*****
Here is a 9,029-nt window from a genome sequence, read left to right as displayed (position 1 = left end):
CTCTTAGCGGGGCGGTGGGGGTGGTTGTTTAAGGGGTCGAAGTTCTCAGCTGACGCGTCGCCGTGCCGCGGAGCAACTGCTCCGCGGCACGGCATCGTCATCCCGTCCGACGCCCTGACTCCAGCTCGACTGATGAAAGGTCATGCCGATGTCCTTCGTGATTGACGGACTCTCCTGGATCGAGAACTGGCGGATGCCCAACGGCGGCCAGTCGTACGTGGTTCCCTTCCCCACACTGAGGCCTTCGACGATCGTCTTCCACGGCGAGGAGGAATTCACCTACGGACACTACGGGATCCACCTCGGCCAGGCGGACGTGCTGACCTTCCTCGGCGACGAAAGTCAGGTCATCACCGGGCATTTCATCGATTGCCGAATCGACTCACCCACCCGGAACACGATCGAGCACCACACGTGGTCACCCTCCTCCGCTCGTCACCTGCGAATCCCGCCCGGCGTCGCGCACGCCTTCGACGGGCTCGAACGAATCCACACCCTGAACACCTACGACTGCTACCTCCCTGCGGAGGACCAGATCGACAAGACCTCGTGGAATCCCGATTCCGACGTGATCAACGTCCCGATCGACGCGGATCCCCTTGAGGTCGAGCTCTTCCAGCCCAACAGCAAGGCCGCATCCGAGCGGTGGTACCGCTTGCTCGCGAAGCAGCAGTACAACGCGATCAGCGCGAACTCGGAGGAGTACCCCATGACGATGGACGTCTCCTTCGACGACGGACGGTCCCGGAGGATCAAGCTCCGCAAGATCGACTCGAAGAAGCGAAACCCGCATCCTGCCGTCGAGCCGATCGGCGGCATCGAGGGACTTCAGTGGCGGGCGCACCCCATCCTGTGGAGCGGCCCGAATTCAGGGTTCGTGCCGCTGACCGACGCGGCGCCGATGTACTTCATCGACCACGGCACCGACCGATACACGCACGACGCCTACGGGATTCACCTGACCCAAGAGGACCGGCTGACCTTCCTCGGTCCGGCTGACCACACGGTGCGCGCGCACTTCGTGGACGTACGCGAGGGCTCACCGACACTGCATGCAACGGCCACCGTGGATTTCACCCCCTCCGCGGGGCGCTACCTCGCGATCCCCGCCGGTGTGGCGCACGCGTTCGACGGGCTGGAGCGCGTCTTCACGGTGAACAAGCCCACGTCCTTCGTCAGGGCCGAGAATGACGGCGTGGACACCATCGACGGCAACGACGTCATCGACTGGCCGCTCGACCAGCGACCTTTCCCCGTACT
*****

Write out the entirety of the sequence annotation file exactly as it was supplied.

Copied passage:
Here is a 9,029-nt window from a genome sequence, read left to right as displayed (position 1 = left end):
CTCTTAGCGGGGCGGTGGGGGTGGTTGTTTAAGGGGTCGAAGTTCTCAGCTGACGCGTCGCCGTGCCGCGGAGCAACTGCTCCGCGGCACGGCATCGTCATCCCGTCCGACGCCCTGACTCCAGCTCGACTGATGAAAGGTCATGCCGATGTCCTTCGTGATTGACGGACTCTCCTGGATCGAGAACTGGCGGATGCCCAACGGCGGCCAGTCGTACGTGGTTCCCTTCCCCACACTGAGGCCTTCGACGATCGTCTTCCACGGCGAGGAGGAATTCACCTACGGACACTACGGGATCCACCTCGGCCAGGCGGACGTGCTGACCTTCCTCGGCGACGAAAGTCAGGTCATCACCGGGCATTTCATCGATTGCCGAATCGACTCACCCACCCGGAACACGATCGAGCACCACACGTGGTCACCCTCCTCCGCTCGTCACCTGCGAATCCCGCCCGGCGTCGCGCACGCCTTCGACGGGCTCGAACGAATCCACACCCTGAACACCTACGACTGCTACCTCCCTGCGGAGGACCAGATCGACAAGACCTCGTGGAATCCCGATTCCGACGTGATCAACGTCCCGATCGACGCGGATCCCCTTGAGGTCGAGCTCTTCCAGCCCAACAGCAAGGCCGCATCCGAGCGGTGGTACCGCTTGCTCGCGAAGCAGCAGTACAACGCGATCAGCGCGAACTCGGAGGAGTACCCCATGACGATGGACGTCTCCTTCGACGACGGACGGTCCCGGAGGATCAAGCTCCGCAAGATCGACTCGAAGAAGCGAAACCCGCATCCTGCCGTCGAGCCGATCGGCGGCATCGAGGGACTTCAGTGGCGGGCGCACCCCATCCTGTGGAGCGGCCCGAATTCAGGGTTCGTGCCGCTGACCGACGCGGCGCCGATGTACTTCATCGACCACGGCACCGACCGATACACGCACGACGCCTACGGGATTCACCTGACCCAAGAGGACCGGCTGACCTTCCTCGGTCCGGCTGACCACACGGTGCGCGCGCACTTCGTGGACGTACGCGAGGGCTCACCGACACTGCATGCAACGGCCACCGTGGATTTCACCCCCTCCGCGGGGCGCTACCTCGCGATCCCCGCCGGTGTGGCGCACGCGTTCGACGGGCTGGAGCGCGTCTTCACGGTGAACAAGCCCACGTCCTTCGTCAGGGCCGAGAATGACGGCGTGGACACCATCGACGGCAACGACGTCATCGACTGGCCGCTCGACCAGCGACCTTTCCCCGTACT